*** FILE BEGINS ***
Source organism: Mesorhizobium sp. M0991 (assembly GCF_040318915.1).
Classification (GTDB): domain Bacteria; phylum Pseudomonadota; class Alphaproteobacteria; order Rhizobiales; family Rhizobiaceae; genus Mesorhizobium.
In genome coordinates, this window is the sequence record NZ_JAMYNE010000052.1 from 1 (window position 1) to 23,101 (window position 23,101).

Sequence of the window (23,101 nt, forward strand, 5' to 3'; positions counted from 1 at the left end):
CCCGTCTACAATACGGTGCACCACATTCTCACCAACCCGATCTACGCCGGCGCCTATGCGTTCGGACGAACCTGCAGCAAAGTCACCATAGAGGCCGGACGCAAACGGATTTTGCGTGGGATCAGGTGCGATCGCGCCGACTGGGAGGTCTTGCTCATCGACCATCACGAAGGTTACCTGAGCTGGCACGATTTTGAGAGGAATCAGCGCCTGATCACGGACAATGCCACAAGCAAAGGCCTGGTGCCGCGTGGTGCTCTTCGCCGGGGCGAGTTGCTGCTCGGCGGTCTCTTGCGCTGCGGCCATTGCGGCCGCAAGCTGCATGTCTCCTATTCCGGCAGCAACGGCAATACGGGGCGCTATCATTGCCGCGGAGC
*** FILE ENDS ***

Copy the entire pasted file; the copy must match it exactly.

Source organism: Mesorhizobium sp. M0991 (assembly GCF_040318915.1).
Classification (GTDB): domain Bacteria; phylum Pseudomonadota; class Alphaproteobacteria; order Rhizobiales; family Rhizobiaceae; genus Mesorhizobium.
In genome coordinates, this window is the sequence record NZ_JAMYNE010000052.1 from 1 (window position 1) to 23,101 (window position 23,101).

Sequence of the window (23,101 nt, forward strand, 5' to 3'; positions counted from 1 at the left end):
CCCGTCTACAATACGGTGCACCACATTCTCACCAACCCGATCTACGCCGGCGCCTATGCGTTCGGACGAACCTGCAGCAAAGTCACCATAGAGGCCGGACGCAAACGGATTTTGCGTGGGATCAGGTGCGATCGCGCCGACTGGGAGGTCTTGCTCATCGACCATCACGAAGGTTACCTGAGCTGGCACGATTTTGAGAGGAATCAGCGCCTGATCACGGACAATGCCACAAGCAAAGGCCTGGTGCCGCGTGGTGCTCTTCGCCGGGGCGAGTTGCTGCTCGGCGGTCTCTTGCGCTGCGGCCATTGCGGCCGCAAGCTGCATGTCTCCTATTCCGGCAGCAACGGCAATACGGGGCGCTATCATTGCCGCGGAGC